# Merge sort algorithm using TypeScript

MergeSort is a famous example of a divide and conquer algorithm.

In this lesson we cover the merge sort algorithm, how it gets its name, and how to implement it using **TypeScript / JavaScript**.

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TypeScript

^2.1.4

MergeSort is a famous example of a divide and conquer algorithm.

In this lesson we cover the merge sort algorithm, how it gets its name, and how to implement it using **TypeScript / JavaScript**.

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We will go ahead and create a function to sort using Merge Sort. It takes a number array as an argument and returns a sorted number array as its result.

Merge Sort is a recursive algorithm. In any recursive algorithm, you will have some base conditions that terminate the recursion. For sorting, you can abort if the length of the array is less than or equal to one, as an array of one item is already sorted.

In Merge Sort, we divide the array into two equal portions and sort them recursively. To get these two portions of the array, we first find the middle index by dividing the array length by two. We then make two equal slices of the array using array.slice and store them as left and right. For an uneven array length, the right portion will be bigger than the left one, but it shouldn't matter for us, as it will all recursively boil down to an array of length one.

We will offload the segment sorting program recursively to Merge Sort itself by invoking it with left and right arrays. Finally, we will call the Merge function which will merge these sorted segments into a bigger sorted segment.

Let's go ahead and write this merge function. The merge function plays the conquering role in the Merge Sort divide-and-conquer algorithm and is truly where the beating heart of Merge Sort exists. It takes the sorted left and right segments and is responsible for cleverly merging them into a single sorted array.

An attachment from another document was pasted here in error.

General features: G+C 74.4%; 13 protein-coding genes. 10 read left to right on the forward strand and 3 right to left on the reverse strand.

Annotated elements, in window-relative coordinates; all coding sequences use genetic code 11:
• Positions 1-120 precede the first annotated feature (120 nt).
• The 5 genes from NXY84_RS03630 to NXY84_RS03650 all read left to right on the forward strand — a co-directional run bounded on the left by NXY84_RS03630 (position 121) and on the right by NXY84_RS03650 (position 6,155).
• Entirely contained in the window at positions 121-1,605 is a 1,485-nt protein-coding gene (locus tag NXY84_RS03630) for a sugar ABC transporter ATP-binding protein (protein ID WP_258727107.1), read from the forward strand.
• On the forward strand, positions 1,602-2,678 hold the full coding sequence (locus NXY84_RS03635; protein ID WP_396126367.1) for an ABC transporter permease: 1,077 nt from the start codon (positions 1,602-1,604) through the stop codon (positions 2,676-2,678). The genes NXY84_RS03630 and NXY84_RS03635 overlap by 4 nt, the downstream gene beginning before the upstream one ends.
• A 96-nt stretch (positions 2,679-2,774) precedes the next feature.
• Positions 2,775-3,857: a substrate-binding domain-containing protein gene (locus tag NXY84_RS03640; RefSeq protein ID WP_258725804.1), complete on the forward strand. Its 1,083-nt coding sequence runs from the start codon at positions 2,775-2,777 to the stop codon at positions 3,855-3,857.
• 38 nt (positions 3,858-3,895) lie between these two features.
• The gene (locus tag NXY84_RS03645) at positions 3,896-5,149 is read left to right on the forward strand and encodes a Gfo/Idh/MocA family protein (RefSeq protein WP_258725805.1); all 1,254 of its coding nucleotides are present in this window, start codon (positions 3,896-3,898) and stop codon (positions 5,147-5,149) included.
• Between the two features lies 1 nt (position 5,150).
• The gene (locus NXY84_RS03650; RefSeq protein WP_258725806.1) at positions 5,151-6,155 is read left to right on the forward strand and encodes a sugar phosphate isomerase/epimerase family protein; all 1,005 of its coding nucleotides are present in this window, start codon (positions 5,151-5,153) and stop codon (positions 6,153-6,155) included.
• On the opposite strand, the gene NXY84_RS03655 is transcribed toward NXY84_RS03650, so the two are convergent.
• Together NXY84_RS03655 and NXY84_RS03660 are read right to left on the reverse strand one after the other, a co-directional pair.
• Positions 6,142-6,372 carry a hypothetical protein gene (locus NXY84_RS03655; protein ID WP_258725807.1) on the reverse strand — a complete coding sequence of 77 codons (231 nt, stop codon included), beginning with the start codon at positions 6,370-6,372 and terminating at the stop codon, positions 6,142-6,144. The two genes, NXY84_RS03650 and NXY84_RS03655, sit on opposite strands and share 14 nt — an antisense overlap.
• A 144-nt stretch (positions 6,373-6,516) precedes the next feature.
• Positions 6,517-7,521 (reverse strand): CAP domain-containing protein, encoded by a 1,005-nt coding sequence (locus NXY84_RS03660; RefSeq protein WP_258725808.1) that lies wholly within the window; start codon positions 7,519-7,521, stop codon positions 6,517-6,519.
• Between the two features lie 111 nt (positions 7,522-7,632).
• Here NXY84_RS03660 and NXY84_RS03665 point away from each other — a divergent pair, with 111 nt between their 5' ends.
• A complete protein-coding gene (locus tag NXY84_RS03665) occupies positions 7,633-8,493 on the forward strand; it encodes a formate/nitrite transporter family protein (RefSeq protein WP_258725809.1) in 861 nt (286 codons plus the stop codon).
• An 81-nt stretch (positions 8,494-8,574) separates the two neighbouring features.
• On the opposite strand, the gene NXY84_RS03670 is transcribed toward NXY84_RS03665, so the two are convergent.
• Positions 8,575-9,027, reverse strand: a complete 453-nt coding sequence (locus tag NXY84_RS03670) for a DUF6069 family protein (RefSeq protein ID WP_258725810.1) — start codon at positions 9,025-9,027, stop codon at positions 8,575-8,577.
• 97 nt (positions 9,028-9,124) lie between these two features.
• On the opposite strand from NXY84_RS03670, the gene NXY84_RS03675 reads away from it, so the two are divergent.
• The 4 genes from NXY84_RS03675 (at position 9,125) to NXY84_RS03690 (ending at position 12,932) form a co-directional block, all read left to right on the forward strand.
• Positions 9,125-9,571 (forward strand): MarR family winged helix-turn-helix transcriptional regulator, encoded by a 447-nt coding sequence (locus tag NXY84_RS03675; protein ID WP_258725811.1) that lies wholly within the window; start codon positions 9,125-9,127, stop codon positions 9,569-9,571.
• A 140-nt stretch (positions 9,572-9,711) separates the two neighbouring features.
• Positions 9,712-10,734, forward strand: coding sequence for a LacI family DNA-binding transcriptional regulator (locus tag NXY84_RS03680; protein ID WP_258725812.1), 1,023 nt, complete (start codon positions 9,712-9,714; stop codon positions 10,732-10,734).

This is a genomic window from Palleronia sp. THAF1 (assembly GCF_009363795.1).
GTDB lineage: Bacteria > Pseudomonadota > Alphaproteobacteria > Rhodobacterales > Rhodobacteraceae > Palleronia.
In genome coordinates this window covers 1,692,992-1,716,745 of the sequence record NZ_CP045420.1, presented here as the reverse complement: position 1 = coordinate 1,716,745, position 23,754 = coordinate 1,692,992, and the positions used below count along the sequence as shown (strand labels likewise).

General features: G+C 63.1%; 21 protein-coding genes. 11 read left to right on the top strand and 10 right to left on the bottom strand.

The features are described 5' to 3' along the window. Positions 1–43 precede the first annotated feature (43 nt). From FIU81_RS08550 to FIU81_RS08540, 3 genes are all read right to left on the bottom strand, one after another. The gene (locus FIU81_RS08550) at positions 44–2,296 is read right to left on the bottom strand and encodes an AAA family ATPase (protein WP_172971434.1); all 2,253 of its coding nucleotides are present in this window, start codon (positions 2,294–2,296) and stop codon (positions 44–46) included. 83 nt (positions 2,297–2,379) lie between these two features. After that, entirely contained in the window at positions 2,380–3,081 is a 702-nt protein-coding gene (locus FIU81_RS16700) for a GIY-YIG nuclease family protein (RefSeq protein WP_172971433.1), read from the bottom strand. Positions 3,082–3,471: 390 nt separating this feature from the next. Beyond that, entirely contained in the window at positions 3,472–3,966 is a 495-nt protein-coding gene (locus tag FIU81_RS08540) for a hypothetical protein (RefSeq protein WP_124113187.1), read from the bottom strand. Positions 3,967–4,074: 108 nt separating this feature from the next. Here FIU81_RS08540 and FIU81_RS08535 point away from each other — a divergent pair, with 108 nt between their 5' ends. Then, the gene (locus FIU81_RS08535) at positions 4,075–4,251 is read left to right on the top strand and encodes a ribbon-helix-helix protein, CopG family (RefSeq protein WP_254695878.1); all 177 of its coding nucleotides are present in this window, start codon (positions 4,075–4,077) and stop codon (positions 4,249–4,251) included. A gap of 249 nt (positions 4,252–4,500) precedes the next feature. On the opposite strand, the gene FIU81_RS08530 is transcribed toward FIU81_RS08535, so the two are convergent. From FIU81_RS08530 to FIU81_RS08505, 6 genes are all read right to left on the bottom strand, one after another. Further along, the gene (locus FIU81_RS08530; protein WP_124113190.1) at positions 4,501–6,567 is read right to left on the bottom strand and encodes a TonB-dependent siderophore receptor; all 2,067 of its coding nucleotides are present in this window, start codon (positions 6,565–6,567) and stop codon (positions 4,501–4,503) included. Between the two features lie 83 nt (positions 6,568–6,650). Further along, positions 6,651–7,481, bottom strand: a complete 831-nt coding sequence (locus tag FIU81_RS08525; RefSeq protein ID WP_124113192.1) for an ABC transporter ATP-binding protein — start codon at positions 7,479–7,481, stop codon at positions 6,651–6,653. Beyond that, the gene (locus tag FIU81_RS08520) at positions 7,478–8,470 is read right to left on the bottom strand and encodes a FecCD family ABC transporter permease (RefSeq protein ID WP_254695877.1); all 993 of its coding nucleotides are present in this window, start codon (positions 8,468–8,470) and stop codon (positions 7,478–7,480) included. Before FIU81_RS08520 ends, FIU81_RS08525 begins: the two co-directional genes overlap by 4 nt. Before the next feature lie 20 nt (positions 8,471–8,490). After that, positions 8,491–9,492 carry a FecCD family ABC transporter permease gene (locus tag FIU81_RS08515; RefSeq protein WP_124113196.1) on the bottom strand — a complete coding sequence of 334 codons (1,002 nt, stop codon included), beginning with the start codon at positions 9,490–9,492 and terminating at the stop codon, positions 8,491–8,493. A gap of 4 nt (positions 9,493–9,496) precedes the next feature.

We go ahead and create the array that will contain the merge result. The innovation is to simply, one by one, select the smallest item from either the left or the right segment and put that into the result, giving us the merged sorted array.

We use two variables to track the index into the left and the right segments, L index for the left segment and R index for the right segment. We will look through all the items in the left and right segments and abort once we are out of elements in both segments.

We store the current left and right item lookups into L item and R item to make the remaining loop logic a bit simpler. If we are out of items in the left segment, as indicated by an undefined lookup result, then we should get the next item from the right segment and increment its index.

Else, if we are out of items in the right segment, we simply get the next item from the left segment and increment its index. Since we have both left and right items, we simply check which one is bigger. If the left item is less than the right item, we add the left item to the array and increment that index. Otherwise, we add the right item, as it is smaller, and increment the right index.

Once the loop terminates, we should have all the items from the left and the right added one by one into the final array which represents a sorted, merged version of left and right.

To understand the algorithm, let's run through a simple example. We will call Merge Sort with the array 4, 3, 2, 1. We expect the output to be 1, 2, 3, 4. We will logout the output of the merged routine's input left and right, along with the merge result array. We will also logout the input array whenever Merge Sort is called. This will help us see the recursion on bigger problems going down to smaller subsets.

Now, let's run this example and get the output. You can see that we split 4, 3, 2, 1 into two smaller problems. The first one is 4, 3 which we further split into 4 and 3. We merge these single item sorted arrays to get the largest sorted array 3, 4. We then do the same for 2, 1 splitting it into 2 and 1, and merging it as the sorted 1, 2. Finally, we merge these 3, 4, 1, 2 into the sorted 1, 2, 3, 4. This is a final merged output.

The time cost for the recursive work in Merge Sort can be shown as an equation. We have two recursive calls to Merge Sort itself, each half the size of the original problem. We then do a linear amount of work in the merge function, simply looking over the items in the left and the right segments once. Therefore, t(n)=2t(n/2) along with the linear amount of work within the merge function.

If you solve this recursion by induction, you get an approximate upper bound run time o(nlog n).